DBLing Your Defenses

Science Signaling  24 Mar 2009:
Vol. 2, Issue 63, pp. ec107
DOI: 10.1126/scisignal.263ec107

The nematode Caenorhabditis elegans responds to infection by the pathogenic fungus Drechmeria coniospora by increasing the expression of genes encoding antimicrobial peptides; among these are several genes in the nlp family (the nlp-29 cluster) whose induction depends on a cell-autonomous p38 mitogen-activated protein kinase signaling pathway. Zugasti and Ewbank explored the generalizability of this response by investigating the regulation of a group of genes in the caenacin (cnc) family (the cnc-2 cluster) that are structurally and phylogenetically related to the nlp genes and are also induced by D. coniospora infection. Transgenic worms with additional copies of cnc-2 cluster genes showed increased survival after D. coniospora infection compared with wild-type worms, consistent with a role in antifungal defense, but failed to show increased resistance to bacterial pathogens. Five of six cnc-2 cluster genes were induced by D. coniospora infection; however, unlike the nlp genes, infection-mediated induction of cnc-2 cluster gene expression was independent of the p38 homolog PMK-1. Analysis of a fluorescent reporter indicated that cnc-2 induction in response to D. coniospora infection was reduced or abolished in worms lacking DBL-1, a transforming growth factor–β (TGF-β) homolog. DBL-1 acts through a SMA-6-DAF-4 heterodimer to regulate C. elegans body size, and loss of either of these transmembrane kinases blocked infection-dependent induction of the cnc-2 reporter. Noting that cnc-2 is expressed in epidermis, whereas SMA-6 is found in epidermis and intestine, the authors showed that expression of sma-6 in epidermis, but not intestine, mediated infection-dependent induction of cnc-2 expression. DBL-1–dependent regulation of body size depends on the three Smad homologs SMA-2, SMA-3, and SMA-4; however, only SMA-3 was required for the response to infection. DBL-1 is produced mainly in the nervous system, and experiments with transgenic worms confirmed that neuronally produced DBL-1 promoted infection-dependent expression of epidermal cnc-2. Thus, in contrast to the nlp-mediated response to fungal infection, cnc-2 induction depends on a neuronal signal mediated through a noncanonical TGF-β signaling pathway.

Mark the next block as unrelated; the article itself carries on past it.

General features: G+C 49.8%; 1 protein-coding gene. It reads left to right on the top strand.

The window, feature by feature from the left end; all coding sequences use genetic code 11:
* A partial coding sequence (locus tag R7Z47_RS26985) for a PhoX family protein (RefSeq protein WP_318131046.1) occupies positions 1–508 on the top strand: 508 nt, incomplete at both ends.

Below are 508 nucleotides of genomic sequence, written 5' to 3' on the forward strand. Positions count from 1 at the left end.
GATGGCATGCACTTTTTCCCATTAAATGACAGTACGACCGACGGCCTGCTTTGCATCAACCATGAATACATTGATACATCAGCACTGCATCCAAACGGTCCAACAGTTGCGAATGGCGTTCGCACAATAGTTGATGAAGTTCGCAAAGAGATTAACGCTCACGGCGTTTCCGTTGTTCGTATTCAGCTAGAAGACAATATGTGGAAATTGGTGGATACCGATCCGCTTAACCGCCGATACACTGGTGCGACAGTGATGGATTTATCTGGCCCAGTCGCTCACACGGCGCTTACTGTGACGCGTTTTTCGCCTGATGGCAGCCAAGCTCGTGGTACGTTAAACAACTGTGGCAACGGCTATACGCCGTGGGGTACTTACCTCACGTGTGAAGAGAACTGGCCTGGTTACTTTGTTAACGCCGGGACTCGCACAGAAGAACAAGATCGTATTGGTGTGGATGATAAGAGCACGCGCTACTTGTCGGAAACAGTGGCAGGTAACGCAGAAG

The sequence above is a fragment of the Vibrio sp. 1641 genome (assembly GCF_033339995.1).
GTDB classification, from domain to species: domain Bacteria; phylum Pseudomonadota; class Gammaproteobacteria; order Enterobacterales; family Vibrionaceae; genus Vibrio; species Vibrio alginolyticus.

O. Zugasti, J. J. Ewbank, Neuroimmune regulation of antimicrobial peptide expression by a noncanonical TGF-β signaling pathway in Caenorhabditis elegans epidermis. Nat. Immunol. 10, 249–256 (2009). [PubMed]